28 August 2013


SAND SPRINGS, Okla.—If Shan Gray ever gets his way, Lady Liberty will someday be looking up, figuratively, to an even loftier statue here in the Osage Hills outside of Tulsa.
Miguel Bustillo/The Wall Street Journal
Shan Gray, right, with assistant Hunter Cobb, works on a clay-covered rendering of 'The American.'
Mr. Gray, a 57-year-old sculptor of Osage tribal heritage, is on a quixotic quest to erect a 217-foot-high bronze rendering of a Native American warrior with an eagle perched on his arm.
Titled "The American," the colossal work would be considerably larger than the Statue of Liberty, the nation's tallest statue, which is about 151 feet from torch to toes, not counting her pedestal.
Some Oklahomans are skeptical that Mr. Gray has the financial backing to bring his outsize vision to life. Others worry that his statue will tumble over in a tornado if he does. Mr. Gray remains resolute, convinced he can make the privately funded artwork a reality.
"The winds blowing through his hair are the winds of adversity, and he is facing east because the sun is coming up to mark a new day, a new beginning," he says, explaining the meaning behind his generic Indian warrior, deliberately designed to represent no tribe.
Model of 'The American'
In case the symbolism is too subtle, Mr. Gray aims to awe with sheer scale. The outer skin of "The American" would be composed of 3,600 bronze panels weighing in total more than 350,000 pounds. The eagle alone would have a wingspan of 103 feet.
Visitors would be able to enter at the base, board an elevator and ascend the sculpture. Herds of live buffalo would surround it.
Estimated cost: $34 million for the monument, $80 million for the full project, which would also include an amphitheater and educational center.
After years of scouring for sites and scrounging up financing, the Oklahoman sculptor has found a potential partner in Sand Springs, a city of around 19,000 people about 8 miles west of Tulsa. The town voted in June to study the cost of building infrastructure including roads to the monument.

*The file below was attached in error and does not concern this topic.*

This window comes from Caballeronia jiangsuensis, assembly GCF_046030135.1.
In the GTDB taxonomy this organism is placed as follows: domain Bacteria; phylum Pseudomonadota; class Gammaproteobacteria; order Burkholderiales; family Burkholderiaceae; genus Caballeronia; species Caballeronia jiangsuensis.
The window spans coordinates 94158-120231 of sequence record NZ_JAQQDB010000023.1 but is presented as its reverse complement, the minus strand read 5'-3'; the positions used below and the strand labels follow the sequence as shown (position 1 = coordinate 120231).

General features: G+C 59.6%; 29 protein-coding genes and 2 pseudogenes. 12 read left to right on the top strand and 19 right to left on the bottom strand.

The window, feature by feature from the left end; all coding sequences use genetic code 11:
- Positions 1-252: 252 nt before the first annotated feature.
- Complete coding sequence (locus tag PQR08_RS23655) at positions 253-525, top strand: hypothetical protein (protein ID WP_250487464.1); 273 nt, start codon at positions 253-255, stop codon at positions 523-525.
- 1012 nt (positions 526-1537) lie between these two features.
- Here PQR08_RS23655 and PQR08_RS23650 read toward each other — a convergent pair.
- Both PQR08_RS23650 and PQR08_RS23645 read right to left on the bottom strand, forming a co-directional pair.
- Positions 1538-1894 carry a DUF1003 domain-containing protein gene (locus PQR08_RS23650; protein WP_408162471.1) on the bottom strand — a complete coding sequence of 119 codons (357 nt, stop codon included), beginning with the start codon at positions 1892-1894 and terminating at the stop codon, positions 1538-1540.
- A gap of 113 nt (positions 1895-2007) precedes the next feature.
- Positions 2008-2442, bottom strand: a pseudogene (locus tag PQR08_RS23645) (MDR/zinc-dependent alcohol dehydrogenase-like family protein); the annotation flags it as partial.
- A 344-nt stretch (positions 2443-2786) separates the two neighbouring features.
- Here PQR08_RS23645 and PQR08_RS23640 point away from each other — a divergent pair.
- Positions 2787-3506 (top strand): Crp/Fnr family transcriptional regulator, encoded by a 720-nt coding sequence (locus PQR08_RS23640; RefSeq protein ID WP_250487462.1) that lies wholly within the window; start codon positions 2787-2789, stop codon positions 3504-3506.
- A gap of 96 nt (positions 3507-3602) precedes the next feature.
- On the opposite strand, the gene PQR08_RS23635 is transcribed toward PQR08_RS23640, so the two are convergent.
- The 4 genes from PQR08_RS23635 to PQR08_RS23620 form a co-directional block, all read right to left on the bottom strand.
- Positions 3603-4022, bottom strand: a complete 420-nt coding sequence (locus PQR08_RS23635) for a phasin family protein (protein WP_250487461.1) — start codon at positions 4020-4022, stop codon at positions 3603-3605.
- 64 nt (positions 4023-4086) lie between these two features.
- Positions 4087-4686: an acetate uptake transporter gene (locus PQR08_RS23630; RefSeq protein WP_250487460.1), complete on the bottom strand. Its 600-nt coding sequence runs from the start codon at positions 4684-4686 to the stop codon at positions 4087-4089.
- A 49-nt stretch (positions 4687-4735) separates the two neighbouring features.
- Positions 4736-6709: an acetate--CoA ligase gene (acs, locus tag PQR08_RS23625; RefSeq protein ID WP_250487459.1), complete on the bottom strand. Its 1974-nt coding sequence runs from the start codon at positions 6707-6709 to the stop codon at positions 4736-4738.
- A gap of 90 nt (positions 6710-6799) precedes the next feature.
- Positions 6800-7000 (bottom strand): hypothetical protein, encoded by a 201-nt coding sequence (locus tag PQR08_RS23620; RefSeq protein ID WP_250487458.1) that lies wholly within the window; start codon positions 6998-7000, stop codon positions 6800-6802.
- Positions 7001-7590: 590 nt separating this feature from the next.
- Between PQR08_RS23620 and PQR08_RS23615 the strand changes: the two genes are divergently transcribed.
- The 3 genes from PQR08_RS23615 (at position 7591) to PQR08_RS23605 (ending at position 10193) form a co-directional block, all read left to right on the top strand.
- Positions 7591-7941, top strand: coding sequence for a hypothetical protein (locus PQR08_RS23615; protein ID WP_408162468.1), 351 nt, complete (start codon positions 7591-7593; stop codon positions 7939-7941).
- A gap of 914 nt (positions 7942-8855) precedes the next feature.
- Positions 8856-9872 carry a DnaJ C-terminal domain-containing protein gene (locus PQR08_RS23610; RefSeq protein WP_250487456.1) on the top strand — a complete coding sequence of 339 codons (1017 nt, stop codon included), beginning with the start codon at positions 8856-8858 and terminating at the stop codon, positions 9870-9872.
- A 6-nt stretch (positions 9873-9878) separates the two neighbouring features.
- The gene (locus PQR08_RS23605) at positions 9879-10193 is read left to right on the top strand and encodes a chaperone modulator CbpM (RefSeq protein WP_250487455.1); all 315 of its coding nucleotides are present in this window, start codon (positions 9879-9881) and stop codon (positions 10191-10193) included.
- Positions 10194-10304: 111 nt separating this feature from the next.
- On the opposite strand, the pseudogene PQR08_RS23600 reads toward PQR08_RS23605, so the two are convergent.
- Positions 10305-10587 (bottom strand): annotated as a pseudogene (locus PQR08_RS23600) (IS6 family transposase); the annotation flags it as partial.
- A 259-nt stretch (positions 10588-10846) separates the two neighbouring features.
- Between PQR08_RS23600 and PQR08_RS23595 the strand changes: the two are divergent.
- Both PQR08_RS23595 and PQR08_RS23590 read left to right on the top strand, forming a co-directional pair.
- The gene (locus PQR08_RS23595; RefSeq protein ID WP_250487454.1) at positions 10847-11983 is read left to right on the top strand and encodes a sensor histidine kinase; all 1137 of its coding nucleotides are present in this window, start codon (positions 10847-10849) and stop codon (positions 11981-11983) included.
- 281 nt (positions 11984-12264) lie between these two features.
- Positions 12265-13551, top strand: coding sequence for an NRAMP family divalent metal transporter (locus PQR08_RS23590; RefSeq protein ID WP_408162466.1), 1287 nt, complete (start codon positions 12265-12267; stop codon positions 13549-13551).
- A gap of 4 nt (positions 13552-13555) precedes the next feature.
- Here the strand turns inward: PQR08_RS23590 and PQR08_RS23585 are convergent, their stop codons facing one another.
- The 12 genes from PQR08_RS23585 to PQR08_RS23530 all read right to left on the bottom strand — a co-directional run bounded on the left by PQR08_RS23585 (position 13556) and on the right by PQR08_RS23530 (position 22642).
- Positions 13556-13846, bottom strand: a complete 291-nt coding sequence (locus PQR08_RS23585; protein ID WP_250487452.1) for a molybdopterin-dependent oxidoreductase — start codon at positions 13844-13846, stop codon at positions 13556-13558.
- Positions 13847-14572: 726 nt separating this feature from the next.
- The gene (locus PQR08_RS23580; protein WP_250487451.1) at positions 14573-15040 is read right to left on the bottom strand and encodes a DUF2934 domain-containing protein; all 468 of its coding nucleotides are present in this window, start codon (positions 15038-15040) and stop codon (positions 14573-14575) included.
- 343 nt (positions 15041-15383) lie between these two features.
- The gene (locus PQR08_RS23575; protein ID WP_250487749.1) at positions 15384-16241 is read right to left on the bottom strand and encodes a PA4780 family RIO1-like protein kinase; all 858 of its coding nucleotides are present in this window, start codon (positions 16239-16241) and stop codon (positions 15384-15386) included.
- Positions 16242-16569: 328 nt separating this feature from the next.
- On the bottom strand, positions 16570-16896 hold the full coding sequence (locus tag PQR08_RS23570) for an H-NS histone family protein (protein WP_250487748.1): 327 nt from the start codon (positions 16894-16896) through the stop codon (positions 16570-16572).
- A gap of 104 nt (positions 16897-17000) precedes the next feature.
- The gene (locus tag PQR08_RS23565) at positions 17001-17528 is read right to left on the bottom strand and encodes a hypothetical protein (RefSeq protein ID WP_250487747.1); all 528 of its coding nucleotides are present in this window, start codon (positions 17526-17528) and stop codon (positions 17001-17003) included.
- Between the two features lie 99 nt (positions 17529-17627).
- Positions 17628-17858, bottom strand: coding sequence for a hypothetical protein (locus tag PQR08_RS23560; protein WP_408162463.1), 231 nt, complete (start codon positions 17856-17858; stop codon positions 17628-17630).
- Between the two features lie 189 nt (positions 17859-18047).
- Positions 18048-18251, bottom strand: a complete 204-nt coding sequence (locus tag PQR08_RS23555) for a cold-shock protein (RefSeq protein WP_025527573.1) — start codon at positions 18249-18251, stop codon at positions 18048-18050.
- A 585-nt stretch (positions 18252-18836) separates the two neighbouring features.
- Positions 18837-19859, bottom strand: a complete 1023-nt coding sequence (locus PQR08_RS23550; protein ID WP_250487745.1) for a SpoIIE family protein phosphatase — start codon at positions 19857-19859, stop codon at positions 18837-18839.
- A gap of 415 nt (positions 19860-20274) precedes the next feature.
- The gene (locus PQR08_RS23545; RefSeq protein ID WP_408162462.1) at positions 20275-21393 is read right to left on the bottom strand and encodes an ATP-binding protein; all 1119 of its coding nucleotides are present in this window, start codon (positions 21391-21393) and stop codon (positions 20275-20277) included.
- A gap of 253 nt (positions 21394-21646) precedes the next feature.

Ten Tall Statues

See the five tallest statues in the U.S. and the five tallest statues in the world, based on the height of the statues without their pedestals, if they have one.
Kevin Hagen for The Wall Street Journal
The Statue of Liberty is the nation's tallest statue, at about 151 feet from torch to toes, not counting her pedestal.
The Sand Springs Home, an orphanage started by a philanthropic oil man here a century ago, is offering to donate 40 acres of hilly woodlands for the base of the statue, with an option for Mr. Gray and his investors to buy surrounding land, a trustee confirms.
Sand Springs Mayor Mike Burdge admits his initial reaction was, "How far would that thing fly in a 100-mph wind?" Backers promise it could handle a 200-mph tornado.
But around Tulsa, already home to the Golden Driller, a 76-foot statue of an oil worker, and to 60-foot praying hands outside of Oral Roberts University, he has come to see that "The American" may make a certain amount of sense.
"Some people out there would leave the road to go see the world's largest ball of twine, and that is not something I'd do," he says. "But we have to start working together to get these big projects built if we want Oklahoma to be a destination point."